Life continues. People are born and people die. Love is found and lost, and baby birds yell like little boys when they're waiting for breakfast in the back of some house in North London.

None of my experiences stand alone, and even the tiniest details, regardless of the circumstances, combine to comfort me when I feel lost, when I forget who I am and where I'm going.

Monday, May 22, 2017

Live for Love

I want to posit something to all the boys and girls, women and men out there. I want you to consider that perhaps existence has been presented to you in one particular way, and because of this, your subconscious and conscious life's goal has been to meet a manufactured set of criteria. But you already knew that. You just forgot. I forgot too.

I can't say for sure, but I can guess that I started to forget after I reached the age of being capable of baring a child. I was fifteen and playing the coveted role of Zaneeta Shinn in my school's production of the classic The Music Man. My dance partner and I, the featured "cute couple" in the show, spent night after night learning the most menial of steps, flirting but not flirting. 

He was popular, handsome, and ended up with his face on the hall wall for eternity after being named our equivalent to "Prom King," but since Prom was sin, we had to make it seem more prestigious. I knew where I stood and how he felt about me as soon as we took hands at our first dance rehearsal, and he told me my hands felt like grandma hands.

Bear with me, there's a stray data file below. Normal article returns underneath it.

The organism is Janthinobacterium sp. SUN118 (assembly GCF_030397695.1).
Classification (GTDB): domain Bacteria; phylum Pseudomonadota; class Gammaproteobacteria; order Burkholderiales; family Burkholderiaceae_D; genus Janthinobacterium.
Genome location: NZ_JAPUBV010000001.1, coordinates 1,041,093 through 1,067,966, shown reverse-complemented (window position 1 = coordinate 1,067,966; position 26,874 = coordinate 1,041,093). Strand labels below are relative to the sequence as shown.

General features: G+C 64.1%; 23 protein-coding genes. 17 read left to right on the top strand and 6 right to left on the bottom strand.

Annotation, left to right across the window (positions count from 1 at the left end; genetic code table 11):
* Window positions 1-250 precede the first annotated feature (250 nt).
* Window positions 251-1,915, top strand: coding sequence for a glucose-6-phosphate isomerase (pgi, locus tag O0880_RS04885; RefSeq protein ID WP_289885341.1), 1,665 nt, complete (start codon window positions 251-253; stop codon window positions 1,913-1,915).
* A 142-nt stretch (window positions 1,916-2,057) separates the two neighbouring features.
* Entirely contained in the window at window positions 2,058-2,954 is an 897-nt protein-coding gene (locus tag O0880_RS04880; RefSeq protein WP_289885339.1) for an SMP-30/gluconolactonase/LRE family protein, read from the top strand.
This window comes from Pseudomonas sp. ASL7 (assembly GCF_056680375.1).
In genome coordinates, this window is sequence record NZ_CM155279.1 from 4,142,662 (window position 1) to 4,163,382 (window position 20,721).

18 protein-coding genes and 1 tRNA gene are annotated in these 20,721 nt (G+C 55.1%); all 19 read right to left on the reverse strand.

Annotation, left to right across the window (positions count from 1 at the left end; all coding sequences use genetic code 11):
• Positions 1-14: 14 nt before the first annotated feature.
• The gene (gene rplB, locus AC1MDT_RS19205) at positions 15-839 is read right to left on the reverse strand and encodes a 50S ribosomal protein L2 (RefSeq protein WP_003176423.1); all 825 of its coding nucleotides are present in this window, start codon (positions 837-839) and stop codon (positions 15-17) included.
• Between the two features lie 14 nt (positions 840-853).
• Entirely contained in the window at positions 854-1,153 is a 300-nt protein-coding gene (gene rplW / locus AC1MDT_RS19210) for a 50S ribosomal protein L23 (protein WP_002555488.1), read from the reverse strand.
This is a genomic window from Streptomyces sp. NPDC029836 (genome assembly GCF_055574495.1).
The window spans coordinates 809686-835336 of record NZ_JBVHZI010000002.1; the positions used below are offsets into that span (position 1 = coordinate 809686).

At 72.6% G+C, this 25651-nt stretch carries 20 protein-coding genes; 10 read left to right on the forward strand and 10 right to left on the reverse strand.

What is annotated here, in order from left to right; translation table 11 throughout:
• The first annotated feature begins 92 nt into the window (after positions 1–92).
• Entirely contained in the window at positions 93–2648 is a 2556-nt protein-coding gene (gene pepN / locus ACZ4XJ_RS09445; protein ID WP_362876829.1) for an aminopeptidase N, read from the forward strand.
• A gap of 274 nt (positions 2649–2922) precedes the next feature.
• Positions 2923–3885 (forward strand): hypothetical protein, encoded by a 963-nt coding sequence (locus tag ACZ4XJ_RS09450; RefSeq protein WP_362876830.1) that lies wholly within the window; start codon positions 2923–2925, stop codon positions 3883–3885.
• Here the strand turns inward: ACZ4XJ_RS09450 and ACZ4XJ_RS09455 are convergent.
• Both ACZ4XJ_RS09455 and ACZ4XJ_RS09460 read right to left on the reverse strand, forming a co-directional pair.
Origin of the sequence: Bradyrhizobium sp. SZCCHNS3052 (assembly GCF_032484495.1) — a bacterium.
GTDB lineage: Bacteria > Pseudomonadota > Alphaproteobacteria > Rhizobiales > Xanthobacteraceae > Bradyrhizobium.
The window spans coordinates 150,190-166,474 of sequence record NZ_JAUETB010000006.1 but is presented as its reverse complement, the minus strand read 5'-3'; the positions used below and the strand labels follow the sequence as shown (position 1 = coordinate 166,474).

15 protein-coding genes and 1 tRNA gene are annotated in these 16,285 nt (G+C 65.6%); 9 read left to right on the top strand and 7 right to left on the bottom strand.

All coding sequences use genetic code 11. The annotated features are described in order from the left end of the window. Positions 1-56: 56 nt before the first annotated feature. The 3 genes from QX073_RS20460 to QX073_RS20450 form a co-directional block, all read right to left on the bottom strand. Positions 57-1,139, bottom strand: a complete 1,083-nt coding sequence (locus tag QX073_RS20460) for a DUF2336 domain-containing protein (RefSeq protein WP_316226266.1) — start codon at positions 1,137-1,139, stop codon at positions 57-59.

We are animals after all. 

If I'd realized what was happening (had I been like five years younger) I'd have laughed it off as a "this guy," moment, but I was fifteen. I didn't want to have grandma hands because no one would love me. No one would love me if I had grandma hands! 

I felt that way too when my friends treated me like a freak for things like...eating tuna salad for lunch. Who will love me if I don't exclusively eat chicken fingers!?!?! When they laughed at me in fourth grade because I started getting boobs. WHO WILL LOVE ME IF I HAVE BOOBS?!?!?!?!

Shame. It's a shame. How terrified I was of not being loved, lovable. For what else was I supposed to live? But for love?

This is the message we get every day. That love is this thing to which we should aspire, that it is shiny, and plastic, and precious, and pretty. Just like America.

Except America isn't pretty. America is violence and horror, greed and rape. Her beauty is in her age, the monuments to her natural history. We the people package beauty and sell it like the ancient forests we decimate for parking lots without a second thought. 

So too is life. It isn't romance and happily ever after. It isn't good and bad. It's mostly ugly.

There can never be joy without pain. There can never be love without loss. There can never be life without death.

It isn't a game. And it isn't for sale. And you are unique out of every single person in the world. Shiny and pretty and perfect doesn't exist.

But you do. And imagine, just for a moment, that the love you seek is inside of you. All of it. The love you ache for at night. It's inside of you. And it is a well.

Live for that love.

"and you will have the suffrage of the world." Ralph Waldo Emerson.